I know, in my heart-of-hearts, that the reason I feel like an actual and literal pile of steaming dog sick, is because I am suffering with cabin fever. An actual problem that I need to fix as soon as humanly possible.

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According to Wikipedia,’Cabin fever is an idiomatic term for a claustrophobic reaction that takes place when a person or group ends up in an isolated or solitary location, or stuck indoors in confined quarters for an extended period. Cabin fever describes the extreme irritability and restlessness a person may feel in these situations.’

I would not normally encourage you to believe something taken straight from a Wikipedia page, but I can vouch for this one’s accuracy 110%.

Although my mum’s house is hardly a shoe-box, much bigger than my little London flat, I have come to the conclusion that you can only spend so long in a certain place (no matter the size) before you go mad.

The feeling of claustrophobia was only intensified by the arrival of Storm Emma (the Beast From The East, if you will), the huge dump of snow that landed on our house and the surrounding roads meant that by Thursday morning we were officially trapped here. Although I had nowhere to go, no plans and no one to see, within five of minutes of knowing that I couldn’t leave even if I wanted to, I felt a pressure on my chest that is yet to ease.

Having lived full time in London for the last six years, and having spent a lot of time there before that, this is a feeling that is totally alien to me.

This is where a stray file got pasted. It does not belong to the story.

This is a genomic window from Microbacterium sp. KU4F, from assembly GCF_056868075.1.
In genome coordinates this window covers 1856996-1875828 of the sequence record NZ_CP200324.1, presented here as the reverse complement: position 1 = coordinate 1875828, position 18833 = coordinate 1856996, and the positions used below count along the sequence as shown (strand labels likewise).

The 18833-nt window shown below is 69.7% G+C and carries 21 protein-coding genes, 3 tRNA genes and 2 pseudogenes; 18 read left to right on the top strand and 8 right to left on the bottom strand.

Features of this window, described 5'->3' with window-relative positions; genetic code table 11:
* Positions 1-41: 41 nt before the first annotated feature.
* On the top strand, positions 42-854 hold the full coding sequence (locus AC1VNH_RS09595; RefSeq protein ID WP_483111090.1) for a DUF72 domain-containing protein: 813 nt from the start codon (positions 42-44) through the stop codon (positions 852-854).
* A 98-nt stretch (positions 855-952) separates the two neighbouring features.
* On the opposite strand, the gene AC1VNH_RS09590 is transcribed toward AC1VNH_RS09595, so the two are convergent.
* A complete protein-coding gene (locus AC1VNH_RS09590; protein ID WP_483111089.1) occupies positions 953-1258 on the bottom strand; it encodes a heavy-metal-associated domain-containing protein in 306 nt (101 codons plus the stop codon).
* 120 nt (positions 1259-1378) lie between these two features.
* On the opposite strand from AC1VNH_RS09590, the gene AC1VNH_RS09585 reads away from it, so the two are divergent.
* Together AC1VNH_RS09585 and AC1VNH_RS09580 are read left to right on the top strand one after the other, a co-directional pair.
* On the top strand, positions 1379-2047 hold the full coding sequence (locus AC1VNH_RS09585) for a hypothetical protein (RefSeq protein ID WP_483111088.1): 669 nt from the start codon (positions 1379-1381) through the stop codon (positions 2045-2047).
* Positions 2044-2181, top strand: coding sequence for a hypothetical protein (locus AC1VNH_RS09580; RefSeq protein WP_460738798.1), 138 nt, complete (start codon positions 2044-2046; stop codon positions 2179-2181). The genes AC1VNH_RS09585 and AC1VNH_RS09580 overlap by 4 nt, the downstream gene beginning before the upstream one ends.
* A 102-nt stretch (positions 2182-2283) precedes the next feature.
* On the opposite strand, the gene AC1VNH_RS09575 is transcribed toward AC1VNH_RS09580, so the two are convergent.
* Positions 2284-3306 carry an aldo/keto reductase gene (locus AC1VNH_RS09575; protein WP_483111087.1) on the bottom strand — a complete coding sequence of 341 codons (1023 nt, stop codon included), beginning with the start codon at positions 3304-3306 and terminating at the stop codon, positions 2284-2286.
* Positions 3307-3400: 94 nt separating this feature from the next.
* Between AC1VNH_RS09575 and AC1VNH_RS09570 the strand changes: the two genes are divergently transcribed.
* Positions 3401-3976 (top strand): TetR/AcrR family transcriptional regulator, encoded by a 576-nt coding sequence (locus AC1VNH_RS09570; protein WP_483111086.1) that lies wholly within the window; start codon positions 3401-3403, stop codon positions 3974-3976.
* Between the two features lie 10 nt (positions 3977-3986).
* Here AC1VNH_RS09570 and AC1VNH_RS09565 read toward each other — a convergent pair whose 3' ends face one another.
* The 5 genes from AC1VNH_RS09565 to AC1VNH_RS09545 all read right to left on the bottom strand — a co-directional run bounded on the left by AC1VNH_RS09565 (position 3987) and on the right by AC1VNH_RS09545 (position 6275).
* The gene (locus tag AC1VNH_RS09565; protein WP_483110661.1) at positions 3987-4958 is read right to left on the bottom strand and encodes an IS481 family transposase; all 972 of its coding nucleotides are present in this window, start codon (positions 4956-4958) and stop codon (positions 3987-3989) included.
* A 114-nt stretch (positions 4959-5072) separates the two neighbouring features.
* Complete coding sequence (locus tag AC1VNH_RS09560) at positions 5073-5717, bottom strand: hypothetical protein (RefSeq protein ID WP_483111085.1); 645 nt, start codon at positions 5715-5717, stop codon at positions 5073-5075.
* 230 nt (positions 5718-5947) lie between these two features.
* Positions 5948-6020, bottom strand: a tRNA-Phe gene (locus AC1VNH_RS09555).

Even when I feel utterly shit; whether it be with the hangover of the century or with an ailment that I didn’t give to myself, it’s really hard not to leave your house. I don’t think I’ve ever not done it. In part that’s because I have a dog and she HAS to be walked (unless I want to spend the rest of my life cleaning up dog wee) and in part it’s because after a few hours I feel the pressure forming on my chest that I know will only be cured by a trip outside.

I also don’t want to starve to death and without my mum around, I’m forced to go to the co-op daily (because I’m not sure I’ll ever be a good enough grownup to plan my meals days in advance).

It’s easy to feel claustrophobic in London (thanks to the disgraceful amount of pollution and overwhelming lack of open space) but it’s very hard to get cabin fever, at least in my experience. It feels like an active city and it suits my active nature – there is always somewhere to go, something to try, to buy, to get. There’s always a reason to go out.